Reports show that 50 to 85% of adults experience back pain at some point, with a high prevalence in adults who are 65 years of age and older. One widely used treatment for low back and leg pain has been fluoroscopically guided epidural steroid injections (ESIs).
In basic terms, an epidural corticosteroid injection is a minimally invasive way to deliver anesthetic and anti-inflammatory medication into the body with a syringe. The medication is injected into the epidural space around the inflamed spinal nerves.
The level and length of pain relief can vary widely from patient to patient.
Looking at an Epidural Corticosteroid Injection in More Depth
Epidural corticosteroid injections inject a small dose of anti-inflammatory medication, called a corticosteroid, into the lower back to relieve pain in your lower back or legs. The medication is injected into an area surrounding the nerves in the spine called the epidural space. The medication acts to reduce inflammation, and in doing so, it can help to relieve pain.
In addition to being a treatment, epidural corticosteroid injections can be used by your doctor to identify and diagnose specific nerve root problems.
What Are Steroids?
There are two kinds of steroids. One kind are chemicals, often hormones, that your body makes naturally. They help your organs, tissues and cells do their jobs.
There is also a class of man-made medicines called steroids. The two main types of the second kind of man-made steroids are corticosteroids and anabolic-androgenic steroids (or “anabolics”).
Corticosteroids are medicines that quickly fight inflammation in your body. These lab-made steroids work like natural hormone cortisol that is made by our adrenal glands. Cortisol keeps our immune systems from making substances that cause inflammation. Corticosteroid medicines work in a similar way. They slow or stop the immune system processes that trigger inflammation.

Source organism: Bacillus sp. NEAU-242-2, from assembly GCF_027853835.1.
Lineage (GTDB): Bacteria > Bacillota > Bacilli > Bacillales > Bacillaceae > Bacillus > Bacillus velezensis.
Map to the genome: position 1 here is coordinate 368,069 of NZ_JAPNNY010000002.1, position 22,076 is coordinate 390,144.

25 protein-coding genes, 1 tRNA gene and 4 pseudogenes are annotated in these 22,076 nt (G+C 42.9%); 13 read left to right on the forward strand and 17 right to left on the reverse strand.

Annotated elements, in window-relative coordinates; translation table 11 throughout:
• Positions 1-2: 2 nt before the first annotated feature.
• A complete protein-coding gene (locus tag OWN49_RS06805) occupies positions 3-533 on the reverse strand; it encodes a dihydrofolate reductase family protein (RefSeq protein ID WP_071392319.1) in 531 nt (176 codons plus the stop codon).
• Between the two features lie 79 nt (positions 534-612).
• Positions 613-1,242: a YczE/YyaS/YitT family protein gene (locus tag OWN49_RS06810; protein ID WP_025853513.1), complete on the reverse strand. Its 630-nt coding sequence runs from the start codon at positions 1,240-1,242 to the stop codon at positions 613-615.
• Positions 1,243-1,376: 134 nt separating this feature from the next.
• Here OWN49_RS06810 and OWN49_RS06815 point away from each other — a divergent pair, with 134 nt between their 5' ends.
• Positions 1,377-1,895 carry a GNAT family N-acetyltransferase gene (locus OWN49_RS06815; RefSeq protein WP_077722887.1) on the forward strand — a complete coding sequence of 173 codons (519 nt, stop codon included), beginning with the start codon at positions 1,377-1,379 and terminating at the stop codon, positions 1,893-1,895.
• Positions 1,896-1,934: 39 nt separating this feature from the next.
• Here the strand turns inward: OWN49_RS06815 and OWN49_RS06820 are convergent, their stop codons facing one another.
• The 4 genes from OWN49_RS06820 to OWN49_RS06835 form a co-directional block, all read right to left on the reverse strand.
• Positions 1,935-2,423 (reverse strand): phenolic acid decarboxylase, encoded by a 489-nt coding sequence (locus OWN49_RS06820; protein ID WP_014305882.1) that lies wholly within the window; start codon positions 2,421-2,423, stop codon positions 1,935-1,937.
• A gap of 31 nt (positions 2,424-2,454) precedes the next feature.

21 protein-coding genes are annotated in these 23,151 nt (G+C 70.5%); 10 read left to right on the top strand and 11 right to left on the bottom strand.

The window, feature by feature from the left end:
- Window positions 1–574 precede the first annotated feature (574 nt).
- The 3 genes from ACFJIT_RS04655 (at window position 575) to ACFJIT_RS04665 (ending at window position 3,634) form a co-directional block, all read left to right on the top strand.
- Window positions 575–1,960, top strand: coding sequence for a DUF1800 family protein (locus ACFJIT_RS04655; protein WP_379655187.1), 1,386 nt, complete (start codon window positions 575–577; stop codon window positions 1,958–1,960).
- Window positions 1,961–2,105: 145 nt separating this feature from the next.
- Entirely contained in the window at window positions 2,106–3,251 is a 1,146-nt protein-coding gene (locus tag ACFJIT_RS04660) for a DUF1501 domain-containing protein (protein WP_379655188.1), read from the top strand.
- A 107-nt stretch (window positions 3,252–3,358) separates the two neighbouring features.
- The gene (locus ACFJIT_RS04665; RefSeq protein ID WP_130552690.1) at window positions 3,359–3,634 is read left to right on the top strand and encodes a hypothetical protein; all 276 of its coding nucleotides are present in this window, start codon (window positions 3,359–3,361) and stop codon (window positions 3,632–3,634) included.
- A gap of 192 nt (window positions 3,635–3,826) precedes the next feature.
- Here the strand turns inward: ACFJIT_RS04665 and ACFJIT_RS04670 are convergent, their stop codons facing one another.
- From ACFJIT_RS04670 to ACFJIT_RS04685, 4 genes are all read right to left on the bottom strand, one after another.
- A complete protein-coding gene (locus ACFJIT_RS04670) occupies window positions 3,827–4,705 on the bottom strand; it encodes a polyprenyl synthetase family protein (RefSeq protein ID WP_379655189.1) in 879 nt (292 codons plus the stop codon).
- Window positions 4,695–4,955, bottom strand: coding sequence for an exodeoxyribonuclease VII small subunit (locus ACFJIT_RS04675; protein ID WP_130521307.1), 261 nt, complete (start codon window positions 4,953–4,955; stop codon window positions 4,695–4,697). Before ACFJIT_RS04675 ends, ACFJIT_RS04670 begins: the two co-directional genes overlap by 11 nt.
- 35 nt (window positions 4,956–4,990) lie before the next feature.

Limiting the Use of Corticosteroids
For some patients, epidural corticosteroid injections provide thankful pain relief. But they are usually limited to just a few a year because there’s a chance for systemic side effects. These can include skin thinning, facial flushing, insomnia, moodiness, and high blood sugar. In addition, it’s important that after injections you have enough of a break so that your body can return to its normal balance.
For these reasons your doctor will carefully weigh the scheduling of any successive corticosteroid injections.
The Epidural Corticosteroid Injection Procedure
An epidural corticosteroid injection is done on an outpatient basis. It takes approximately 10 to 30 minutes and patients are lying face down during the procedure.
The medicine is injected into the epidural space in your spine using x-ray moving image guidance (using a fluoroscope) on a screen so that it can be targeted precisely. A local anesthetic is also used to help with pain relief.
After the Procedure
After the procedure is completed, you can return home. Normally you can resume normal activities the following day. The corticosteroid usually starts working within 2 to 5 days, although you may need up to a week to feel the full benefits of the procedure.
Many people experience many months of pain relief and improved function after an injection. However, if you don’t experience pain relief you should contact your health care provider as this may be a sign that your pain is arising from other conditions.
To find out more about epidural corticosteroid injections and whether they might be appropriate for you, please talk to your Main Line Spine doctor.